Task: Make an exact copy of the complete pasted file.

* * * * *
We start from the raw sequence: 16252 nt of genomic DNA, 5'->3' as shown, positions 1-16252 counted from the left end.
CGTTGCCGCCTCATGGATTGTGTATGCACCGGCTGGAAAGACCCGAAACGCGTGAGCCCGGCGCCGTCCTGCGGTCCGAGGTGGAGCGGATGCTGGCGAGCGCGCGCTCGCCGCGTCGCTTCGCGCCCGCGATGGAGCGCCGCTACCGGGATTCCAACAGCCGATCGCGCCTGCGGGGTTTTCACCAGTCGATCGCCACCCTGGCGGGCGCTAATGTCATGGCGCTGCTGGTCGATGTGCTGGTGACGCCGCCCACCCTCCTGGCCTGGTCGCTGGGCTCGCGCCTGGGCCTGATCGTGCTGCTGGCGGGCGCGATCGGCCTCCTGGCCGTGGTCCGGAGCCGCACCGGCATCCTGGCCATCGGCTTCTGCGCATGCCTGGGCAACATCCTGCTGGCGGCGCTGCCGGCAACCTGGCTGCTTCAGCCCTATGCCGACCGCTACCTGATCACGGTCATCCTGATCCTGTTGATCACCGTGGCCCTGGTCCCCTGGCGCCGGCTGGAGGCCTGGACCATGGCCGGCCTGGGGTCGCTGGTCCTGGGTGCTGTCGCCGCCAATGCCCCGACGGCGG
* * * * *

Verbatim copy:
We start from the raw sequence: 16252 nt of genomic DNA, 5'->3' as shown, positions 1-16252 counted from the left end.
CGTTGCCGCCTCATGGATTGTGTATGCACCGGCTGGAAAGACCCGAAACGCGTGAGCCCGGCGCCGTCCTGCGGTCCGAGGTGGAGCGGATGCTGGCGAGCGCGCGCTCGCCGCGTCGCTTCGCGCCCGCGATGGAGCGCCGCTACCGGGATTCCAACAGCCGATCGCGCCTGCGGGGTTTTCACCAGTCGATCGCCACCCTGGCGGGCGCTAATGTCATGGCGCTGCTGGTCGATGTGCTGGTGACGCCGCCCACCCTCCTGGCCTGGTCGCTGGGCTCGCGCCTGGGCCTGATCGTGCTGCTGGCGGGCGCGATCGGCCTCCTGGCCGTGGTCCGGAGCCGCACCGGCATCCTGGCCATCGGCTTCTGCGCATGCCTGGGCAACATCCTGCTGGCGGCGCTGCCGGCAACCTGGCTGCTTCAGCCCTATGCCGACCGCTACCTGATCACGGTCATCCTGATCCTGTTGATCACCGTGGCCCTGGTCCCCTGGCGCCGGCTGGAGGCCTGGACCATGGCCGGCCTGGGGTCGCTGGTCCTGGGTGCTGTCGCCGCCAATGCCCCGACGGCGG